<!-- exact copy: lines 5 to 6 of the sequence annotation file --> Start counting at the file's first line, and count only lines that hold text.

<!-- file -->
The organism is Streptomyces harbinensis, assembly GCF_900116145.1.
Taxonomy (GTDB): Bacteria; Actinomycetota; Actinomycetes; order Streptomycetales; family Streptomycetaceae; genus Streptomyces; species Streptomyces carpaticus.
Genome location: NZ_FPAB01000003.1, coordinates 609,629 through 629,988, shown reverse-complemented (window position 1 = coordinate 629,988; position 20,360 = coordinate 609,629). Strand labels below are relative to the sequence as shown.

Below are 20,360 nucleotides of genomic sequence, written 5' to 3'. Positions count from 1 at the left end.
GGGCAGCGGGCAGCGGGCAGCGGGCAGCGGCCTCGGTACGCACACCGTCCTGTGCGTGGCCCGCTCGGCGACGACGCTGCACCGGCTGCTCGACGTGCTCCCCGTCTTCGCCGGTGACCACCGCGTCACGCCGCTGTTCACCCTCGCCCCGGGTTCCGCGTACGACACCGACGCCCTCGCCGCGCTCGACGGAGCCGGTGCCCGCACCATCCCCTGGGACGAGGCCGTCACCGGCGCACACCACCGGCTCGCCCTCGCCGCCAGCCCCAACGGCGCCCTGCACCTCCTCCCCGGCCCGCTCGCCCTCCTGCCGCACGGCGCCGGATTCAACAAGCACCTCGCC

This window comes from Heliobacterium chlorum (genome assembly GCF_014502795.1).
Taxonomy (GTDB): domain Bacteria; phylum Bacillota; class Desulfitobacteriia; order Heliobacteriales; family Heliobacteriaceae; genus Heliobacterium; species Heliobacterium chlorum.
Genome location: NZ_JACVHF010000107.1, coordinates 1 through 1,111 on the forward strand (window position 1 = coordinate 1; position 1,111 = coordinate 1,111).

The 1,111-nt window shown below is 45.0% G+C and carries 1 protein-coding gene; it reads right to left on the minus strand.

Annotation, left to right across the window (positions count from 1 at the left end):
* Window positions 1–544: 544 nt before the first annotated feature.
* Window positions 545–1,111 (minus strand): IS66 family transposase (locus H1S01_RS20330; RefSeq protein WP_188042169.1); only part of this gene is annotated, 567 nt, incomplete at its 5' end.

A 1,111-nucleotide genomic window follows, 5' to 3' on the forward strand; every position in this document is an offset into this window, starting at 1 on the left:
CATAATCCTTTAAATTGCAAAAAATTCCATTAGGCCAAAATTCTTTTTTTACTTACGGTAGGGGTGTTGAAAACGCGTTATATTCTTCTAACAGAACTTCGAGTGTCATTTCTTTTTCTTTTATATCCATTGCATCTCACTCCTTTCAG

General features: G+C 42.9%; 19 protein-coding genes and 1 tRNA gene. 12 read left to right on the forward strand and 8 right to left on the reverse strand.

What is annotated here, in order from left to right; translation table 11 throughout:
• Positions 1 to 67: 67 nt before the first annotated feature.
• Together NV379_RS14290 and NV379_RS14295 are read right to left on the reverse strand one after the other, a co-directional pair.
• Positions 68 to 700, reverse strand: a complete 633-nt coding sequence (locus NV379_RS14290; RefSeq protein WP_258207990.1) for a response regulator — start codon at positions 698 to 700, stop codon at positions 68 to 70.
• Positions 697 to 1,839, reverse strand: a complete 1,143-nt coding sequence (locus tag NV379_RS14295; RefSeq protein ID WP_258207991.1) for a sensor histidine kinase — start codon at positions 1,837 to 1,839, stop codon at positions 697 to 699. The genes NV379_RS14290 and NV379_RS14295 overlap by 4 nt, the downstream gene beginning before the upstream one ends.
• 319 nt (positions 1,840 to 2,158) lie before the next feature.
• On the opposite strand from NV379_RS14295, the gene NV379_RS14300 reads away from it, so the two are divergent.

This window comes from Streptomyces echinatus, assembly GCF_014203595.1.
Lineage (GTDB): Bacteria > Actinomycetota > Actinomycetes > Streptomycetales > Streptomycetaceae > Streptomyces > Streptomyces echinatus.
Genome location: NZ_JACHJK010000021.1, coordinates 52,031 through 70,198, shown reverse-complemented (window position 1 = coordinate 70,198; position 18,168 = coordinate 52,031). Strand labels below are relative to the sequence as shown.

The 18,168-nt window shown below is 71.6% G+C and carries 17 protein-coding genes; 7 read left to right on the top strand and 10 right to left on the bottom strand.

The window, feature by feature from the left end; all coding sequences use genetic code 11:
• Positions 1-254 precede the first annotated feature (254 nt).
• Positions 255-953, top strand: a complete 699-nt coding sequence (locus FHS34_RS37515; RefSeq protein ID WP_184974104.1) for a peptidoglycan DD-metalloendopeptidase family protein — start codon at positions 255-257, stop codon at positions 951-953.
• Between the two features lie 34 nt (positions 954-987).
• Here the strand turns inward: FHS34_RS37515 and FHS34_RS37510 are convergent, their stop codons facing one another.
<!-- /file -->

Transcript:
GGGCAGCGGGCAGCGGGCAGCGGGCAGCGGCCTCGGTACGCACACCGTCCTGTGCGTGGCCCGCTCGGCGACGACGCTGCACCGGCTGCTCGACGTGCTCCCCGTCTTCGCCGGTGACCACCGCGTCACGCCGCTGTTCACCCTCGCCCCGGGTTCCGCGTACGACACCGACGCCCTCGCCGCGCTCGACGGAGCCGGTGCCCGCACCATCCCCTGGGACGAGGCCGTCACCGGCGCACACCACCGGCTCGCCCTCGCCGCCAGCCCCAACGGCGCCCTGCACCTCCTCCCCGGCCCGCTCGCCCTCCTGCCGCACGGCGCCGGATTCAACAAGCACCTCGCC

This window comes from Heliobacterium chlorum (genome assembly GCF_014502795.1).